The more I look at it the more I am convinced that the implementers of the Ecological Solid Waste Act (R. A. 9003) in this city or elsewhere either do not understand what the law is all about or are just incapable of thinking out of the box.
The mandate of the this law is clear enough: “No open dump sites shall be established and operated, nor any practice or disposal of solid waste by any person, including local governments, which constitutes the use of open dumps for solid wastes, be allowed after the effectivity of this Act, every local government shall convert its open dumps to controlled dumps.”
For local government units to manage their wastes, Section 10 of the law is self-explanatory: “The LGUs (city or the municipality) shall be responsible for the implementation and enforcement of the law with segregation and collection of solid wastes to be done in the barangay level.”
In essence, the law is saying: “The city or the municipality shall provide the wherewithal or the support for the barangays to implement segregation at source, recycling, re-use and composting.” This much could be gleaned from the law’s implementing rules and regulations. The law also opened the door to “best practices” for the barangays to implement as they saw fit.
But since its passage in 2002, no LGU to my mind has been able to comply faithfully with the law, as Deputy Ombudsman for Luzon Gerard Mosquera himself lamented last year. Instead, to a unit without exemption, each LGU that professed compliance to the law automatically pointed to the existence of an environmental sanitary landfill as proof of the pudding.
Like Igacos, Davao City has its ESL. Built in 2010, its existing ESL came at the cost of more P600M with another P30 Million spent for the land acquisition. It was billed an ultra-modern facility and it was supposed to last for 10 years.
Yet as matters stand today, this facility may have already outlived its purpose. At a press conference at the SM Lanang on Friday, Engr. Arnulfo Alvarez of the Environmental Management Bureau admitted that the facility has degenerated for all intents and purposes into an open dump.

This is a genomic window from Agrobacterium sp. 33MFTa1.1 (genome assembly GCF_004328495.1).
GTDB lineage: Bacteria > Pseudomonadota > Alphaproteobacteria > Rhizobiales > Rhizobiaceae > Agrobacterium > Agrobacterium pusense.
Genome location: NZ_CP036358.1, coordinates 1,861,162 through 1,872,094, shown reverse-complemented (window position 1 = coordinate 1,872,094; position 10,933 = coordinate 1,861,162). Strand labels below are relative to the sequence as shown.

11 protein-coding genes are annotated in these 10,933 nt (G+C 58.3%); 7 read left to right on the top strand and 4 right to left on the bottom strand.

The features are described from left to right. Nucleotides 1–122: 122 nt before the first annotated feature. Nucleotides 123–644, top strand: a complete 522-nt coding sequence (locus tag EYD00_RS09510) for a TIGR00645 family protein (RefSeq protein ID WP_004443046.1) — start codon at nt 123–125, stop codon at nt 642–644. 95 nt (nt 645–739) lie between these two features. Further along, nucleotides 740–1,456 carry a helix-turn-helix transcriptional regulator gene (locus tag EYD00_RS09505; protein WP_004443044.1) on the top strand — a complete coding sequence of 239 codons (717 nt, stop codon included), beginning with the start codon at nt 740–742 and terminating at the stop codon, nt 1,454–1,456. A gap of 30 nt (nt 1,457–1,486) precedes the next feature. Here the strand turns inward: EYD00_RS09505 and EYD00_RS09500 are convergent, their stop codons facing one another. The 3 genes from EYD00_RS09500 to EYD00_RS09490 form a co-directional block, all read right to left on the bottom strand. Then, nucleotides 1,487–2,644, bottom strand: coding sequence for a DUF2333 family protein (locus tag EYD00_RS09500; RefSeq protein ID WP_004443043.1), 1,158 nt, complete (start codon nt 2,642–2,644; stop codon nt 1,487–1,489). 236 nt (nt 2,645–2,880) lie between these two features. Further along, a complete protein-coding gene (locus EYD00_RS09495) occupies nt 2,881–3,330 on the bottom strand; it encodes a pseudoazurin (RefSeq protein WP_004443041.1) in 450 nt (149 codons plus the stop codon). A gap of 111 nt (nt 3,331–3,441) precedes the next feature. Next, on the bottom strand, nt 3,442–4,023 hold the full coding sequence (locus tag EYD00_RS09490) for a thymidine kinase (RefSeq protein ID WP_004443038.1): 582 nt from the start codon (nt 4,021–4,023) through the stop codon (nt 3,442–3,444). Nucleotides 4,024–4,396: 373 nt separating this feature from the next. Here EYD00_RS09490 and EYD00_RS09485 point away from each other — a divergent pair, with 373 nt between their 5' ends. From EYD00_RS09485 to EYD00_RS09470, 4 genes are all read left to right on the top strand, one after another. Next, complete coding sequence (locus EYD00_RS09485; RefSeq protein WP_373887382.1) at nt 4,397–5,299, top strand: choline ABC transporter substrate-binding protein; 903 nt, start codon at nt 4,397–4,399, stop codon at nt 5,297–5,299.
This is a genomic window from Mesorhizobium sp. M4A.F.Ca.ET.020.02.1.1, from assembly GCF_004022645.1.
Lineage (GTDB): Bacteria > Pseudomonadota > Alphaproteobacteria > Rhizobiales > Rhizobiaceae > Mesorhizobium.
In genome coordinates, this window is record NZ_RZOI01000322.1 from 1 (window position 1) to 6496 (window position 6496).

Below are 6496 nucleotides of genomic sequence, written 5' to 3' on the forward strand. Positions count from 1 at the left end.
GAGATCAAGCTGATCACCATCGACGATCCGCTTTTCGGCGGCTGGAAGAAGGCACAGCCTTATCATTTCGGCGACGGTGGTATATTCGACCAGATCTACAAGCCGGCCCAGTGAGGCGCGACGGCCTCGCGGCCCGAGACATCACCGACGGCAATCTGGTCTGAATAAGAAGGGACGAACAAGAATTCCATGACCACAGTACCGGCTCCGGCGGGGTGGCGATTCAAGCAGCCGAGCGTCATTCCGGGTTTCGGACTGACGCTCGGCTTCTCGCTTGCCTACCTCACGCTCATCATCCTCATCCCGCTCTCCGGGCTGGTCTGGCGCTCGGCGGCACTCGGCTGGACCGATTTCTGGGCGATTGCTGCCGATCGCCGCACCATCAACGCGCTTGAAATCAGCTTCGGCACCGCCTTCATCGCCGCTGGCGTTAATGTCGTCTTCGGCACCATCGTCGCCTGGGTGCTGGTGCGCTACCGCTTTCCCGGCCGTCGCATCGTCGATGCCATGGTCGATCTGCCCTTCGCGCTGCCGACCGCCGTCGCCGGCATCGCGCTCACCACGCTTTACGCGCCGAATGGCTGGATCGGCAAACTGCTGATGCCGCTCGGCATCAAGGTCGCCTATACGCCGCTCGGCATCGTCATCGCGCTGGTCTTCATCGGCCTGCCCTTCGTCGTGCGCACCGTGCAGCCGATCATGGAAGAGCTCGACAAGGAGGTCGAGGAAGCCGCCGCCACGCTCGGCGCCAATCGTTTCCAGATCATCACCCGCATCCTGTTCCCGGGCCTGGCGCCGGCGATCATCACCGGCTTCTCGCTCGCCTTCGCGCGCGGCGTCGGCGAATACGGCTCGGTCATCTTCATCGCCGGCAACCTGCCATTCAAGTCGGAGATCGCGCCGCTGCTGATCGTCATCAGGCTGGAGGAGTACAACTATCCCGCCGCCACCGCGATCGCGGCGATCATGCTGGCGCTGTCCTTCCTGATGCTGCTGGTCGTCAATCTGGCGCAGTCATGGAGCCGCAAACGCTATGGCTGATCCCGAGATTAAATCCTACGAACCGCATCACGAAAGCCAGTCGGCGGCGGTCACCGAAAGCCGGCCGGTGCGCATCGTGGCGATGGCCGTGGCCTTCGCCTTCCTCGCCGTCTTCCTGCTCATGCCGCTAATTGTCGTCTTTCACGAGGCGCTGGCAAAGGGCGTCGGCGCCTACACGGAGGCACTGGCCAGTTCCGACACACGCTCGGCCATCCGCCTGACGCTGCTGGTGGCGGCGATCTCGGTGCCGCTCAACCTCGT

He also confirmed reports that leachate emanating from the dumpsite has been flowing into the Matina Pangi river, turning the color of the river brownish at times. He said it was possible that heavy metals, harmful to health, are present in this ‘discharge’ but is not sure about it.
What went wrong? The obvious, of course stands out. Instead of recyclables (as was the intent of the law), mixed wastes have been unloaded continually at the supposed ESL, turning it into a dumpsite, defeating the purpose, mocking its name.
This meant that segregation at source never took place in the first place. If it did and there are barangays really that segregated their wastes, the segregated wastes became ‘entangled’ with mixed wastes in transit.
In fairness, they know what garbage is all about. That garbage is 60% biodegradable and that the remainder is comprised of recyclables and residuals.
But for all the years they have logged in the service of the Motherland, those at the EMB or the CENRO are not prepared for the challenges of RA 9003.
This law has adverted to good practices several times in coping with biodegradables and it is here that the CENRO or the EMB have not been up to the task.
But again in fairness, composting is a new concept to them, and to most, a new animal all together. Besides, composting is both a science and a discipline whose impact is not immediate at best. But if Mother Nature is to be protected, and if fiscal resources need not go to waste needlessly for lack of imagination, strict segregation at source and composting should be the rule rather than the exemption. It also definitely much, much cheaper.